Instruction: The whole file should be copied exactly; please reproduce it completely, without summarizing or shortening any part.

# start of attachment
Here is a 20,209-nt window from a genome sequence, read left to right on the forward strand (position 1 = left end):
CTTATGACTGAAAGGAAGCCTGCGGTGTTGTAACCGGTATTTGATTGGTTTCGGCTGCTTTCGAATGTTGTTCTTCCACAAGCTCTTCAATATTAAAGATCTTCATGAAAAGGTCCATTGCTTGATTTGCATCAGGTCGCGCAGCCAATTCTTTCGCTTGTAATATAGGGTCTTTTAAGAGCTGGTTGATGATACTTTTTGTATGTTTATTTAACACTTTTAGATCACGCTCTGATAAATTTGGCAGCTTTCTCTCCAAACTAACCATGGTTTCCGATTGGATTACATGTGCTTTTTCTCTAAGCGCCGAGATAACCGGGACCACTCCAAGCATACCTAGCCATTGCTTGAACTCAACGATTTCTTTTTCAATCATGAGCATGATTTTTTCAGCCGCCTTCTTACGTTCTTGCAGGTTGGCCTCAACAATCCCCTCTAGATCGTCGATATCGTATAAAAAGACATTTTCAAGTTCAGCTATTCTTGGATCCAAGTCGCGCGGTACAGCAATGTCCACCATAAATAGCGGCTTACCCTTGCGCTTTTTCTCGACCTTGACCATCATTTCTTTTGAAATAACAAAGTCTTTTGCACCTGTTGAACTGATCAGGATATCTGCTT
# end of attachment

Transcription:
Here is a 20,209-nt window from a genome sequence, read left to right on the forward strand (position 1 = left end):
CTTATGACTGAAAGGAAGCCTGCGGTGTTGTAACCGGTATTTGATTGGTTTCGGCTGCTTTCGAATGTTGTTCTTCCACAAGCTCTTCAATATTAAAGATCTTCATGAAAAGGTCCATTGCTTGATTTGCATCAGGTCGCGCAGCCAATTCTTTCGCTTGTAATATAGGGTCTTTTAAGAGCTGGTTGATGATACTTTTTGTATGTTTATTTAACACTTTTAGATCACGCTCTGATAAATTTGGCAGCTTTCTCTCCAAACTAACCATGGTTTCCGATTGGATTACATGTGCTTTTTCTCTAAGCGCCGAGATAACCGGGACCACTCCAAGCATACCTAGCCATTGCTTGAACTCAACGATTTCTTTTTCAATCATGAGCATGATTTTTTCAGCCGCCTTCTTACGTTCTTGCAGGTTGGCCTCAACAATCCCCTCTAGATCGTCGATATCGTATAAAAAGACATTTTCAAGTTCAGCTATTCTTGGATCCAAGTCGCGCGGTACAGCAATGTCCACCATAAATAGCGGCTTACCCTTGCGCTTTTTCTCGACCTTGACCATCATTTCTTTTGAAATAACAAAGTCTTTTGCACCTGTTGAACTGATCAGGATATCTGCTT